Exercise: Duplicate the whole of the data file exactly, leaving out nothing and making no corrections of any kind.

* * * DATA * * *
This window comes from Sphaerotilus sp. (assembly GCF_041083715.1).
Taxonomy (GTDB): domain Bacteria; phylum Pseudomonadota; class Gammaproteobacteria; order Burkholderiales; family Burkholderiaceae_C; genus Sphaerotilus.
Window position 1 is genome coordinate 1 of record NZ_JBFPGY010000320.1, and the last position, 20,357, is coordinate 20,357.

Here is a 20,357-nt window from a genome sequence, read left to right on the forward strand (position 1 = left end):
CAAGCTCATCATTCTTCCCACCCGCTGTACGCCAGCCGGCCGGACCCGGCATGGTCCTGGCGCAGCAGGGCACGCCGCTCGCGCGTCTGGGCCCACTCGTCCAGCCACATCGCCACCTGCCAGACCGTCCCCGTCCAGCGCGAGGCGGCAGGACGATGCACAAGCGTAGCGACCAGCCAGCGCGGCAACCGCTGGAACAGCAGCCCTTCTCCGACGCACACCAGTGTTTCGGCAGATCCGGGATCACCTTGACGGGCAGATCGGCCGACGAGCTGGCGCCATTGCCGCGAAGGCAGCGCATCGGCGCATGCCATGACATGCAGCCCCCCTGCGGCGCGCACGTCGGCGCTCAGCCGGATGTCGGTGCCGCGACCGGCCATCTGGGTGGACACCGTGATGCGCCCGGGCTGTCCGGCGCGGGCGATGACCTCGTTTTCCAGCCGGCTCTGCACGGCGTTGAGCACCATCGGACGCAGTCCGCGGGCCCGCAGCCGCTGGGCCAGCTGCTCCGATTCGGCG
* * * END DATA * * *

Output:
This window comes from Sphaerotilus sp. (assembly GCF_041083715.1).
Taxonomy (GTDB): domain Bacteria; phylum Pseudomonadota; class Gammaproteobacteria; order Burkholderiales; family Burkholderiaceae_C; genus Sphaerotilus.
Window position 1 is genome coordinate 1 of record NZ_JBFPGY010000320.1, and the last position, 20,357, is coordinate 20,357.

Here is a 20,357-nt window from a genome sequence, read left to right on the forward strand (position 1 = left end):
CAAGCTCATCATTCTTCCCACCCGCTGTACGCCAGCCGGCCGGACCCGGCATGGTCCTGGCGCAGCAGGGCACGCCGCTCGCGCGTCTGGGCCCACTCGTCCAGCCACATCGCCACCTGCCAGACCGTCCCCGTCCAGCGCGAGGCGGCAGGACGATGCACAAGCGTAGCGACCAGCCAGCGCGGCAACCGCTGGAACAGCAGCCCTTCTCCGACGCACACCAGTGTTTCGGCAGATCCGGGATCACCTTGACGGGCAGATCGGCCGACGAGCTGGCGCCATTGCCGCGAAGGCAGCGCATCGGCGCATGCCATGACATGCAGCCCCCCTGCGGCGCGCACGTCGGCGCTCAGCCGGATGTCGGTGCCGCGACCGGCCATCTGGGTGGACACCGTGATGCGCCCGGGCTGTCCGGCGCGGGCGATGACCTCGTTTTCCAGCCGGCTCTGCACGGCGTTGAGCACCATCGGACGCAGTCCGCGGGCCCGCAGCCGCTGGGCCAGCTGCTCCGATTCGGCG